Letters to the Editor

Letters to the Editor

Here are some outlets for letters to the editor.

Tips for writing them:

 

  • Have an opinion and state it forcefully: Use your letter to make knowledgeable arguments about the issue at hand. Letters providing lengthy explanations or restatements of news articles will likely not be published.
  • Speak from a specific perspective if you can: Are you a doctor with thoughts on the health impacts of climate change? A grandparent concerned about your grandchildren’s future? A bicycle commuter worried about safety in a city so oriented towards cars and parking? You will seem more relatable and authoritative if it’s clear that your opinion is tethered to something you understand at a personal level.
  • Be timely: Most newspapers prefer letters about current events and issues recently covered by the newspaper. Also, if you are responding to a specific article, include the title, author, and date of the article.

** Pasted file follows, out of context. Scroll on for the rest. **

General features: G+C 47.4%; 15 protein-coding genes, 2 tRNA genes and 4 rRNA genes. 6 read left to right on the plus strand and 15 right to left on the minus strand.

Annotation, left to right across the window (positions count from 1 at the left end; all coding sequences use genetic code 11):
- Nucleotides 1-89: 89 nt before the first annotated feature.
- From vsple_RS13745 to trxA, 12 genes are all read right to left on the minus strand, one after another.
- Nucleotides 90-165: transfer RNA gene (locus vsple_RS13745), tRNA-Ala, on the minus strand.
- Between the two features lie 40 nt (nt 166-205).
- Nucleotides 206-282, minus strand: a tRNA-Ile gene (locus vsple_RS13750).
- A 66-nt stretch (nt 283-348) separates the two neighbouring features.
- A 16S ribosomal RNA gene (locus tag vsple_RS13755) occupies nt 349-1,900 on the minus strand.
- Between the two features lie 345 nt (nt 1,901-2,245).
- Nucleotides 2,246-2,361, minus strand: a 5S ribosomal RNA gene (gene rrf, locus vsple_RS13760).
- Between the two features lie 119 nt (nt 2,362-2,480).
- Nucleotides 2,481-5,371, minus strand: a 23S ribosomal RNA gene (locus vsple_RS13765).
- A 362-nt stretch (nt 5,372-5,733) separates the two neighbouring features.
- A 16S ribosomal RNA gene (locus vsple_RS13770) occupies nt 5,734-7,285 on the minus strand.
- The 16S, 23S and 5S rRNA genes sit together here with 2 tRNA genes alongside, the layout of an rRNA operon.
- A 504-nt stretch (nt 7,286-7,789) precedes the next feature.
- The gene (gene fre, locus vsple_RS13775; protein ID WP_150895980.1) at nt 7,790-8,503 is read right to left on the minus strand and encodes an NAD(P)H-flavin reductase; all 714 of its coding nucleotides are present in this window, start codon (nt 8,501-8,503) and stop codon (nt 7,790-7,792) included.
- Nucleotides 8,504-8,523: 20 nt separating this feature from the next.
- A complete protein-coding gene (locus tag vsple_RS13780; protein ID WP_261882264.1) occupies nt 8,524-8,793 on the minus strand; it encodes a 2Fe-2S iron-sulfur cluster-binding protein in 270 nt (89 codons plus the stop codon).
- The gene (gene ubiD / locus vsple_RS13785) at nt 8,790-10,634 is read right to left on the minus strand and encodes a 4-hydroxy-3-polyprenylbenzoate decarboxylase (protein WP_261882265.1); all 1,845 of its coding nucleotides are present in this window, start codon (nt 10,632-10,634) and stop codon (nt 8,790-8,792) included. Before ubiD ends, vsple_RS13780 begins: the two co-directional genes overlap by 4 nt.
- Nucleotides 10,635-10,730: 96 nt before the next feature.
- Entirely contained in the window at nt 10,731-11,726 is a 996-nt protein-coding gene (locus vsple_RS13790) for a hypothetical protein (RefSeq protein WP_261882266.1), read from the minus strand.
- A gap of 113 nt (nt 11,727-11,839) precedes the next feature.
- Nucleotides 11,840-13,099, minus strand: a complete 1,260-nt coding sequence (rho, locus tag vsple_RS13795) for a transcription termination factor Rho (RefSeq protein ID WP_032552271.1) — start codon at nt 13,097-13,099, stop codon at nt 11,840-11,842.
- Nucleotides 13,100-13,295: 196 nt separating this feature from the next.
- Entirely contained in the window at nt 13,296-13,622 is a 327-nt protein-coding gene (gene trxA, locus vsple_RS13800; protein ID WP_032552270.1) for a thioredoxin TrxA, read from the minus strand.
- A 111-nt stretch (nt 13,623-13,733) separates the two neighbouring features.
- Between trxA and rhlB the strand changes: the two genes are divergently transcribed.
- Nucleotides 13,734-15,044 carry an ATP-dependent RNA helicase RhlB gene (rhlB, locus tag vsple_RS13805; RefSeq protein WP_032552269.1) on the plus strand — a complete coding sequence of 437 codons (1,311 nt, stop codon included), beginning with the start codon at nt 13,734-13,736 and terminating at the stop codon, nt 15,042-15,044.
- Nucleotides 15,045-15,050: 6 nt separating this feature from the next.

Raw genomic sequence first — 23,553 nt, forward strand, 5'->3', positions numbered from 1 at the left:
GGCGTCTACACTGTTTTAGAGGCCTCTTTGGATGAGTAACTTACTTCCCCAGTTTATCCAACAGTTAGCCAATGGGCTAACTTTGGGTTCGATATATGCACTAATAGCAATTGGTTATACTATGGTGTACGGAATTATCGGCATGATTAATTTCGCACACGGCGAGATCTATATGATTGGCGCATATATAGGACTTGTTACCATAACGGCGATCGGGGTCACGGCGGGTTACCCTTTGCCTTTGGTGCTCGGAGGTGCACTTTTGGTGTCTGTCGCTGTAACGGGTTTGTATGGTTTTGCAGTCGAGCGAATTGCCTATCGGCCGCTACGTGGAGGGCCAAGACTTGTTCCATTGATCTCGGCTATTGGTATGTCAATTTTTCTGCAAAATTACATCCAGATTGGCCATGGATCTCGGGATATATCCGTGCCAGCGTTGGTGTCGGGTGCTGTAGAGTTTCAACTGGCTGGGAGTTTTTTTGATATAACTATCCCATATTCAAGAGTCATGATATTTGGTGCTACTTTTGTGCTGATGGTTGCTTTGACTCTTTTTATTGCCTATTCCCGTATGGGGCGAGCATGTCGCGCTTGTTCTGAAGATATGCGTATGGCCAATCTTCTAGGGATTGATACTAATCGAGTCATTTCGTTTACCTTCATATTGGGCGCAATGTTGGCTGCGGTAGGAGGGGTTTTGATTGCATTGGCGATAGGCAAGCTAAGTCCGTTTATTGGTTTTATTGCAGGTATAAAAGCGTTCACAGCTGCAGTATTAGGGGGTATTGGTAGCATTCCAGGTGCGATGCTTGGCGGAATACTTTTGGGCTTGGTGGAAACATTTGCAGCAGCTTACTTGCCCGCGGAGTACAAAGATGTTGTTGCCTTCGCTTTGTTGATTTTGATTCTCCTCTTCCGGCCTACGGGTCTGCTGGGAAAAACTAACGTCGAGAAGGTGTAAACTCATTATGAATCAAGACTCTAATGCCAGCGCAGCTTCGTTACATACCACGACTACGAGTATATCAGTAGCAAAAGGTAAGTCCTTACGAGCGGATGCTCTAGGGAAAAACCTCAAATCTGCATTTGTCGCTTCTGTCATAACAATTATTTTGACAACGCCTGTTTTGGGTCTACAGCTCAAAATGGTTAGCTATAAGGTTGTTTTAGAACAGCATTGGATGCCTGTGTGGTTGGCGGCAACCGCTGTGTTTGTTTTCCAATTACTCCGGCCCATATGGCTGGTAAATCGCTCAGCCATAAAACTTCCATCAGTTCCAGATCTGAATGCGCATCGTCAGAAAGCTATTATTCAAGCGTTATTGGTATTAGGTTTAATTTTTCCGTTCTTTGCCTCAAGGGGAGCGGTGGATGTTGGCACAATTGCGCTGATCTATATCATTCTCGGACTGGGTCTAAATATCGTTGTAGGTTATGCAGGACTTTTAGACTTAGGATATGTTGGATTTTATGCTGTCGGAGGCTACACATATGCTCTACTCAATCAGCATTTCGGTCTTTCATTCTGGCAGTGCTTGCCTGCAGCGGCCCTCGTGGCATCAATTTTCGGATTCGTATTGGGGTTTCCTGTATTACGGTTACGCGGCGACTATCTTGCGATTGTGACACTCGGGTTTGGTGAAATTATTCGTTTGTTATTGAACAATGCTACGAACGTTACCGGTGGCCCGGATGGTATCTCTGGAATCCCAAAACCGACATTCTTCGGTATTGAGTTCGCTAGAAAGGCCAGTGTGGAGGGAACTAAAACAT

• Be succinct: Keep your letter to under 200 words. Short letters are more likely to be published and read.
  • Cite sources: Provide citations (Web URLs) for facts or reports mentioned in your letter.
  • Be civil: Sarcasm and anger can be effective in small doses, but don’t overdo it. And while critiques of ideas, reasoning or positions are welcomed, personal attacks are not.
  • Sign your name: Most newspapers won’t publish anonymous letters or letters sent from a “pen name.” Sign your own full name or two initials and your last name. Also, if asked, provide your address and telephone number (which some newspapers use for verification).
  • Understand that it will probably be edited: Most newspapers and online news outlets reserve the right to edit letters for length and clarity before publishing.
  • Try again: If your first letter isn’t published, submit again…. And again, and again!